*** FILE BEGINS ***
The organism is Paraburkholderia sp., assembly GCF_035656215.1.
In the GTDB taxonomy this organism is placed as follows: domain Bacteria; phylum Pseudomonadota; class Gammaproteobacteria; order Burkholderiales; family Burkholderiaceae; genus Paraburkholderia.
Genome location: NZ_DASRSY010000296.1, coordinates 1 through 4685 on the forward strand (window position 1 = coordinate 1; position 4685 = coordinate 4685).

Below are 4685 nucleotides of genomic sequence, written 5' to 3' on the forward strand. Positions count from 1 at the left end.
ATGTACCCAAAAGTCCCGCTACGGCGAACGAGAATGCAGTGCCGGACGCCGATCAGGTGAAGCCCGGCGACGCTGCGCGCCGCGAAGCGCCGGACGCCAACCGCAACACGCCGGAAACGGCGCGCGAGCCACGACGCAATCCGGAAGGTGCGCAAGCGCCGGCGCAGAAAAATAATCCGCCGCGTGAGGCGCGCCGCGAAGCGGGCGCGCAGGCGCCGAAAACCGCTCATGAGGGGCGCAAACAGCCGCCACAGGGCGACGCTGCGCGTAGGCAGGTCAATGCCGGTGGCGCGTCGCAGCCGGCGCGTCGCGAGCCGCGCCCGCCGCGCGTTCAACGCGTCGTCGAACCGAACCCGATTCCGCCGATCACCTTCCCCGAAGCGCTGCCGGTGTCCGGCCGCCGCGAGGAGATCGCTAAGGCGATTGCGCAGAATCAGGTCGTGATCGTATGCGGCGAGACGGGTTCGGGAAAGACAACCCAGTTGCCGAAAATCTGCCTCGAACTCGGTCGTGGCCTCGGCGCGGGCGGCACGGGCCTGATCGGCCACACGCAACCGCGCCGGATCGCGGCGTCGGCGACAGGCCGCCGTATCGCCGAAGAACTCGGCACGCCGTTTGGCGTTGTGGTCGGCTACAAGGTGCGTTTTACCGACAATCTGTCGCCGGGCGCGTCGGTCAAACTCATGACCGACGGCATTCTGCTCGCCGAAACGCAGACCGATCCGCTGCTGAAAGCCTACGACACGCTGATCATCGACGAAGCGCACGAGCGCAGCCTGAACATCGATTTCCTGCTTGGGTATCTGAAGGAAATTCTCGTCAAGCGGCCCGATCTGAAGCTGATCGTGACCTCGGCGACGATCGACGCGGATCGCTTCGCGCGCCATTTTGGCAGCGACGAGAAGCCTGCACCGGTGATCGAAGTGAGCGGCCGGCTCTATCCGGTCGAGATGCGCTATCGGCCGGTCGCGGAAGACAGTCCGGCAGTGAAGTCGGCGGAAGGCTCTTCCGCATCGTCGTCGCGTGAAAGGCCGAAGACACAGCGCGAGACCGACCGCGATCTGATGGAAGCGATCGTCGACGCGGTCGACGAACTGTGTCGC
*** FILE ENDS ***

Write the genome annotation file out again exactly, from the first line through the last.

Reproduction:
The organism is Paraburkholderia sp., assembly GCF_035656215.1.
In the GTDB taxonomy this organism is placed as follows: domain Bacteria; phylum Pseudomonadota; class Gammaproteobacteria; order Burkholderiales; family Burkholderiaceae; genus Paraburkholderia.
Genome location: NZ_DASRSY010000296.1, coordinates 1 through 4685 on the forward strand (window position 1 = coordinate 1; position 4685 = coordinate 4685).

Below are 4685 nucleotides of genomic sequence, written 5' to 3' on the forward strand. Positions count from 1 at the left end.
ATGTACCCAAAAGTCCCGCTACGGCGAACGAGAATGCAGTGCCGGACGCCGATCAGGTGAAGCCCGGCGACGCTGCGCGCCGCGAAGCGCCGGACGCCAACCGCAACACGCCGGAAACGGCGCGCGAGCCACGACGCAATCCGGAAGGTGCGCAAGCGCCGGCGCAGAAAAATAATCCGCCGCGTGAGGCGCGCCGCGAAGCGGGCGCGCAGGCGCCGAAAACCGCTCATGAGGGGCGCAAACAGCCGCCACAGGGCGACGCTGCGCGTAGGCAGGTCAATGCCGGTGGCGCGTCGCAGCCGGCGCGTCGCGAGCCGCGCCCGCCGCGCGTTCAACGCGTCGTCGAACCGAACCCGATTCCGCCGATCACCTTCCCCGAAGCGCTGCCGGTGTCCGGCCGCCGCGAGGAGATCGCTAAGGCGATTGCGCAGAATCAGGTCGTGATCGTATGCGGCGAGACGGGTTCGGGAAAGACAACCCAGTTGCCGAAAATCTGCCTCGAACTCGGTCGTGGCCTCGGCGCGGGCGGCACGGGCCTGATCGGCCACACGCAACCGCGCCGGATCGCGGCGTCGGCGACAGGCCGCCGTATCGCCGAAGAACTCGGCACGCCGTTTGGCGTTGTGGTCGGCTACAAGGTGCGTTTTACCGACAATCTGTCGCCGGGCGCGTCGGTCAAACTCATGACCGACGGCATTCTGCTCGCCGAAACGCAGACCGATCCGCTGCTGAAAGCCTACGACACGCTGATCATCGACGAAGCGCACGAGCGCAGCCTGAACATCGATTTCCTGCTTGGGTATCTGAAGGAAATTCTCGTCAAGCGGCCCGATCTGAAGCTGATCGTGACCTCGGCGACGATCGACGCGGATCGCTTCGCGCGCCATTTTGGCAGCGACGAGAAGCCTGCACCGGTGATCGAAGTGAGCGGCCGGCTCTATCCGGTCGAGATGCGCTATCGGCCGGTCGCGGAAGACAGTCCGGCAGTGAAGTCGGCGGAAGGCTCTTCCGCATCGTCGTCGCGTGAAAGGCCGAAGACACAGCGCGAGACCGACCGCGATCTGATGGAAGCGATCGTCGACGCGGTCGACGAACTGTGTCGC